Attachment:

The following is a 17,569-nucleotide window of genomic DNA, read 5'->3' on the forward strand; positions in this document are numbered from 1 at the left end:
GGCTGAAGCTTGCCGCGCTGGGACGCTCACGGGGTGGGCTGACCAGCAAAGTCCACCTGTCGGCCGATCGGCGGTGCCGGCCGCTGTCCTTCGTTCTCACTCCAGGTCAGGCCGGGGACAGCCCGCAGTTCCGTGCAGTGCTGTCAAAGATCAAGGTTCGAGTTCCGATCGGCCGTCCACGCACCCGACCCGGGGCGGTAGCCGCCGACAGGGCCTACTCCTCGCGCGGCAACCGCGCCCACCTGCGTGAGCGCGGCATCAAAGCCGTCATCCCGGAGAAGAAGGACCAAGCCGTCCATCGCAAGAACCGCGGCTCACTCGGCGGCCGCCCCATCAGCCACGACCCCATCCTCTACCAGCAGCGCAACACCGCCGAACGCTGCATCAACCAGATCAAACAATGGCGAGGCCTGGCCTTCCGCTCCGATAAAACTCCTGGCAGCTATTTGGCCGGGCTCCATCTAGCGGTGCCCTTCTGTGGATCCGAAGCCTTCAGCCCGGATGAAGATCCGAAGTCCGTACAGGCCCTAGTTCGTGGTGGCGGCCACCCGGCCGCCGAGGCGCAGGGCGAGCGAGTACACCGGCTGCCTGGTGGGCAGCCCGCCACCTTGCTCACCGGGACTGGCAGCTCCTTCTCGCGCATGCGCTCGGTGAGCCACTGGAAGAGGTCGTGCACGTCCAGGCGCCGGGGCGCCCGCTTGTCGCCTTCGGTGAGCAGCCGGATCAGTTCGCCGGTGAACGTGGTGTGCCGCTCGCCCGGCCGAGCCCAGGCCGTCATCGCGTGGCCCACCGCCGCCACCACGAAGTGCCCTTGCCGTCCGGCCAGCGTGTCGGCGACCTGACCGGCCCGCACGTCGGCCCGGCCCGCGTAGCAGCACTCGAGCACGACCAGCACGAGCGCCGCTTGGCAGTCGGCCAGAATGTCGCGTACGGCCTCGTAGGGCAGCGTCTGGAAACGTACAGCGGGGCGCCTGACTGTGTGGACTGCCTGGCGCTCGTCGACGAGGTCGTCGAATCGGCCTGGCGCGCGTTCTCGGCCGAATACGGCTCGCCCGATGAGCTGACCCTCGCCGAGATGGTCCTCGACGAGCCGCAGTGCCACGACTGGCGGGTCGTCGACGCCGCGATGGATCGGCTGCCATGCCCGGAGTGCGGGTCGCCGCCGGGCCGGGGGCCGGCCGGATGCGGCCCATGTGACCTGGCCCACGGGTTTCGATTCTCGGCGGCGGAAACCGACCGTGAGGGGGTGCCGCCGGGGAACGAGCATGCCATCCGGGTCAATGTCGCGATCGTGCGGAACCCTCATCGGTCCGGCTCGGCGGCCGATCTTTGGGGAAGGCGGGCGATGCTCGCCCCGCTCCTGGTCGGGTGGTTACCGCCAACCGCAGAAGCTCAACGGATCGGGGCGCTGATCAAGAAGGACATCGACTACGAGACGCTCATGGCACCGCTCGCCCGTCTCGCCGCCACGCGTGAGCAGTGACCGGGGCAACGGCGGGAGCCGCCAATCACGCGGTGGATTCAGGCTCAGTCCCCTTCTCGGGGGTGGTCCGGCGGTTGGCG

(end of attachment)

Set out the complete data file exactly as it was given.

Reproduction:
The following is a 17,569-nucleotide window of genomic DNA, read 5'->3' on the forward strand; positions in this document are numbered from 1 at the left end:
GGCTGAAGCTTGCCGCGCTGGGACGCTCACGGGGTGGGCTGACCAGCAAAGTCCACCTGTCGGCCGATCGGCGGTGCCGGCCGCTGTCCTTCGTTCTCACTCCAGGTCAGGCCGGGGACAGCCCGCAGTTCCGTGCAGTGCTGTCAAAGATCAAGGTTCGAGTTCCGATCGGCCGTCCACGCACCCGACCCGGGGCGGTAGCCGCCGACAGGGCCTACTCCTCGCGCGGCAACCGCGCCCACCTGCGTGAGCGCGGCATCAAAGCCGTCATCCCGGAGAAGAAGGACCAAGCCGTCCATCGCAAGAACCGCGGCTCACTCGGCGGCCGCCCCATCAGCCACGACCCCATCCTCTACCAGCAGCGCAACACCGCCGAACGCTGCATCAACCAGATCAAACAATGGCGAGGCCTGGCCTTCCGCTCCGATAAAACTCCTGGCAGCTATTTGGCCGGGCTCCATCTAGCGGTGCCCTTCTGTGGATCCGAAGCCTTCAGCCCGGATGAAGATCCGAAGTCCGTACAGGCCCTAGTTCGTGGTGGCGGCCACCCGGCCGCCGAGGCGCAGGGCGAGCGAGTACACCGGCTGCCTGGTGGGCAGCCCGCCACCTTGCTCACCGGGACTGGCAGCTCCTTCTCGCGCATGCGCTCGGTGAGCCACTGGAAGAGGTCGTGCACGTCCAGGCGCCGGGGCGCCCGCTTGTCGCCTTCGGTGAGCAGCCGGATCAGTTCGCCGGTGAACGTGGTGTGCCGCTCGCCCGGCCGAGCCCAGGCCGTCATCGCGTGGCCCACCGCCGCCACCACGAAGTGCCCTTGCCGTCCGGCCAGCGTGTCGGCGACCTGACCGGCCCGCACGTCGGCCCGGCCCGCGTAGCAGCACTCGAGCACGACCAGCACGAGCGCCGCTTGGCAGTCGGCCAGAATGTCGCGTACGGCCTCGTAGGGCAGCGTCTGGAAACGTACAGCGGGGCGCCTGACTGTGTGGACTGCCTGGCGCTCGTCGACGAGGTCGTCGAATCGGCCTGGCGCGCGTTCTCGGCCGAATACGGCTCGCCCGATGAGCTGACCCTCGCCGAGATGGTCCTCGACGAGCCGCAGTGCCACGACTGGCGGGTCGTCGACGCCGCGATGGATCGGCTGCCATGCCCGGAGTGCGGGTCGCCGCCGGGCCGGGGGCCGGCCGGATGCGGCCCATGTGACCTGGCCCACGGGTTTCGATTCTCGGCGGCGGAAACCGACCGTGAGGGGGTGCCGCCGGGGAACGAGCATGCCATCCGGGTCAATGTCGCGATCGTGCGGAACCCTCATCGGTCCGGCTCGGCGGCCGATCTTTGGGGAAGGCGGGCGATGCTCGCCCCGCTCCTGGTCGGGTGGTTACCGCCAACCGCAGAAGCTCAACGGATCGGGGCGCTGATCAAGAAGGACATCGACTACGAGACGCTCATGGCACCGCTCGCCCGTCTCGCCGCCACGCGTGAGCAGTGACCGGGGCAACGGCGGGAGCCGCCAATCACGCGGTGGATTCAGGCTCAGTCCCCTTCTCGGGGGTGGTCCGGCGGTTGGCG